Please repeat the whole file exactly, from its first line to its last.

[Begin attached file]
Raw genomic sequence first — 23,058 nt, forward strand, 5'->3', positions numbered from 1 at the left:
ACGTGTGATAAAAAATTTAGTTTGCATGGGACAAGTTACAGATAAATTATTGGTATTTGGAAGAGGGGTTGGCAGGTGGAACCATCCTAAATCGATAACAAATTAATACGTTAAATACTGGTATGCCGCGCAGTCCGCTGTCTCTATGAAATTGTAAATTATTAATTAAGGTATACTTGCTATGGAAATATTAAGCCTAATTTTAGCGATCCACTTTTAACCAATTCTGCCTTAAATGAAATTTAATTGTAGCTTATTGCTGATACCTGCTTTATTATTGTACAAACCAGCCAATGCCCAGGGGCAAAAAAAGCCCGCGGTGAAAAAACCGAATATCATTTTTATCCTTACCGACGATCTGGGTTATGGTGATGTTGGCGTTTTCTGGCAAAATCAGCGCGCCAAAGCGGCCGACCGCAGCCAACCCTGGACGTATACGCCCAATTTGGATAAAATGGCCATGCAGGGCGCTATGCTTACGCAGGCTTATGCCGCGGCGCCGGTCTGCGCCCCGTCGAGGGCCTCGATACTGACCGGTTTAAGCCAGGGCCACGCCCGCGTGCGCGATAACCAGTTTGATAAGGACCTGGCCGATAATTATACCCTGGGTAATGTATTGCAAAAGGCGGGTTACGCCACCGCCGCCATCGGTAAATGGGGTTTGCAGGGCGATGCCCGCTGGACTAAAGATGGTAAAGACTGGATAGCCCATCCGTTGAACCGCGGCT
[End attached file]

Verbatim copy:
Raw genomic sequence first — 23,058 nt, forward strand, 5'->3', positions numbered from 1 at the left:
ACGTGTGATAAAAAATTTAGTTTGCATGGGACAAGTTACAGATAAATTATTGGTATTTGGAAGAGGGGTTGGCAGGTGGAACCATCCTAAATCGATAACAAATTAATACGTTAAATACTGGTATGCCGCGCAGTCCGCTGTCTCTATGAAATTGTAAATTATTAATTAAGGTATACTTGCTATGGAAATATTAAGCCTAATTTTAGCGATCCACTTTTAACCAATTCTGCCTTAAATGAAATTTAATTGTAGCTTATTGCTGATACCTGCTTTATTATTGTACAAACCAGCCAATGCCCAGGGGCAAAAAAAGCCCGCGGTGAAAAAACCGAATATCATTTTTATCCTTACCGACGATCTGGGTTATGGTGATGTTGGCGTTTTCTGGCAAAATCAGCGCGCCAAAGCGGCCGACCGCAGCCAACCCTGGACGTATACGCCCAATTTGGATAAAATGGCCATGCAGGGCGCTATGCTTACGCAGGCTTATGCCGCGGCGCCGGTCTGCGCCCCGTCGAGGGCCTCGATACTGACCGGTTTAAGCCAGGGCCACGCCCGCGTGCGCGATAACCAGTTTGATAAGGACCTGGCCGATAATTATACCCTGGGTAATGTATTGCAAAAGGCGGGTTACGCCACCGCCGCCATCGGTAAATGGGGTTTGCAGGGCGATGCCCGCTGGACTAAAGATGGTAAAGACTGGATAGCCCATCCGTTGAACCGCGGCT